Stephen Sondheim, Broadway Legend and 'West Side Story' Writer, Dead at 91

Stephen Sondheim, a Broadway Legend and the writer of West Side Story, has died at the age of 91. According to the New York Times, the stage icon passed away early Friday morning at his home in Roxbury, Connecticut. Sondheim's lawyer and friend F. Richard Pappas announced the news, reportedly describing the death as sudden. At this time, no cause of death has been reported.

Born Stephen Joshua Sondheim in 1930, the native New Yorker grew up to become one of the most iconic composers in Broadway history. In addition to West Side Story, Sondheim is also the musical mind behind plays such as Gypsy (1959), Sweeney Todd: The Demon Barber of Fleet Street (1979), and Into the Woods (1987). Over the years. many of Sondheim's works have been adapted into films, including West Side Story (1961), A Funny Thing Happened on the Way to the Forum (1966), A Little Night Music (1977), Sweeney Todd: The Demon Barber of Fleet Street (2007), and Into the Woods (2014).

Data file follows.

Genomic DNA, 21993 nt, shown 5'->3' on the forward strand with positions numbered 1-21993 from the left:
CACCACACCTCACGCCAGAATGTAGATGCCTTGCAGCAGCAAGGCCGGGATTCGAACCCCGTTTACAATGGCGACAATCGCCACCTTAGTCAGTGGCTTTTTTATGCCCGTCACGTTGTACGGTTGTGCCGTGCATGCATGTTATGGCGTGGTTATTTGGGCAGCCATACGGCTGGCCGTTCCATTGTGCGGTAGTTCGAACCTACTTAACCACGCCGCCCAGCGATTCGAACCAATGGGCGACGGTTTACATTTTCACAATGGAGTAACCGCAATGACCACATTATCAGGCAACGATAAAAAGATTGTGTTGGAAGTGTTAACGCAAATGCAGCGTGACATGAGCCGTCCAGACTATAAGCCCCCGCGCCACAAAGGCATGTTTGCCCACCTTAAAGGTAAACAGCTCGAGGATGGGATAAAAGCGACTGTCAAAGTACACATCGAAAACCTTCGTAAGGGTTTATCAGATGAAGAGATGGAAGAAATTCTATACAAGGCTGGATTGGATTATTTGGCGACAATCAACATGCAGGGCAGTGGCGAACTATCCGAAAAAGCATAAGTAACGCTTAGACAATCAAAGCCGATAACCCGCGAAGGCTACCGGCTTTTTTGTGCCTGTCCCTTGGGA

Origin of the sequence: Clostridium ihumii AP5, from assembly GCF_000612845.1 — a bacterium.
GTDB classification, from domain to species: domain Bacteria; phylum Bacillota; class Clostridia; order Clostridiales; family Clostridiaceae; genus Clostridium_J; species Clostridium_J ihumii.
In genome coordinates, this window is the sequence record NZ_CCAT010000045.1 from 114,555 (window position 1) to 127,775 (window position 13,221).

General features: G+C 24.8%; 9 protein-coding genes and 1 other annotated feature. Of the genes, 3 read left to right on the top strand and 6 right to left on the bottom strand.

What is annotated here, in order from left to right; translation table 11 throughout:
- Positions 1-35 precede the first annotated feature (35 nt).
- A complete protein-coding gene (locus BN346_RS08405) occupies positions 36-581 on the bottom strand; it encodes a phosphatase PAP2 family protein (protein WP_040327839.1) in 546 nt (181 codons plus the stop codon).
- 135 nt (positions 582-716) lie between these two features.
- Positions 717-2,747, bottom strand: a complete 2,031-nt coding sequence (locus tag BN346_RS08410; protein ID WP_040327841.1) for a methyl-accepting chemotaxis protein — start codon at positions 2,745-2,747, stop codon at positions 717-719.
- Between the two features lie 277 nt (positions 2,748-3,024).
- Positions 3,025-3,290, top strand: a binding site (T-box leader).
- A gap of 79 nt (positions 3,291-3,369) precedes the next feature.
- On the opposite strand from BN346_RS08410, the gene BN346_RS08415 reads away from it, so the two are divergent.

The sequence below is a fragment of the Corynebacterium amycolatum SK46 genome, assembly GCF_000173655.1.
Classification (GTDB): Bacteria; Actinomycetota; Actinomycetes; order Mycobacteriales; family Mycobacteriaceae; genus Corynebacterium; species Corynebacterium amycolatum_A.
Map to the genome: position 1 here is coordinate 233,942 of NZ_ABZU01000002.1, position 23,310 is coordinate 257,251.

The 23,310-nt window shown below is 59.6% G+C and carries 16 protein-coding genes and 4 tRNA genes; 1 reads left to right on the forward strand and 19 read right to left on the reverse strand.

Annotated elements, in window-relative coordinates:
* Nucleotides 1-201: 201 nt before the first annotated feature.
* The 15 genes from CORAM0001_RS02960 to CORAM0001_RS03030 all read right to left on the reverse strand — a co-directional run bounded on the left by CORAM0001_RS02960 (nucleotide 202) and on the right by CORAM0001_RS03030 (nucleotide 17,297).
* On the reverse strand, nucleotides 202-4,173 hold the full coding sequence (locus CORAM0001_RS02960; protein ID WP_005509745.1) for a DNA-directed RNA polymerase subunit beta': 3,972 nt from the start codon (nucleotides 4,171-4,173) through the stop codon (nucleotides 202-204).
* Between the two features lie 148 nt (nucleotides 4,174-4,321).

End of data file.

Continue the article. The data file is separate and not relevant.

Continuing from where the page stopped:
There were also two versions of Gypsy, one in 1962 and a remake in 1993. In December, a new West Side Story film — as directed by Stephen Speilberg — will be released, and director Richard Linklater (School of Rock, Boyhood) is currently in production on an adaptation of Merrily We Roll Along, Sondheim and George Furth's 1981 musical of the same name. That film will star Blake Jenner, Beanie Feldstein, and Ben Platt.

The news of Sondheim's death has sparked many tributes on social media, with actor Josh Gad taking Twitter to honor the late legend. "Perhaps not since April 23rd of 1616 has theater lost such a revolutionary voice," he wrote. "Thank you Mr. Sondheim for your Demon Barber, some Night Music, a Sunday in the Park, Company, fun at a Forum, a trip Into the Woods and telling us a West Side Story. RIP." 

Writer Neil Gaiman added, "He wrote me a wonderful permission letter to use 'Old Friends' in American Gods. I avoided meeting him (failed only once) and refused dinner because I didn't have many heroes. Now I've got one less. Thank you Stephen Sondheim so much."


Finally, actress Anna Kendrick also crafted a sweet memorial for the late composer. "I was just talking to someone a few nights ago about how much fun (and f—ing difficult) it is to sing Stephen Sondheim," she tweeted. "Performing his work has been among the greatest privileges of my career. A devastating loss."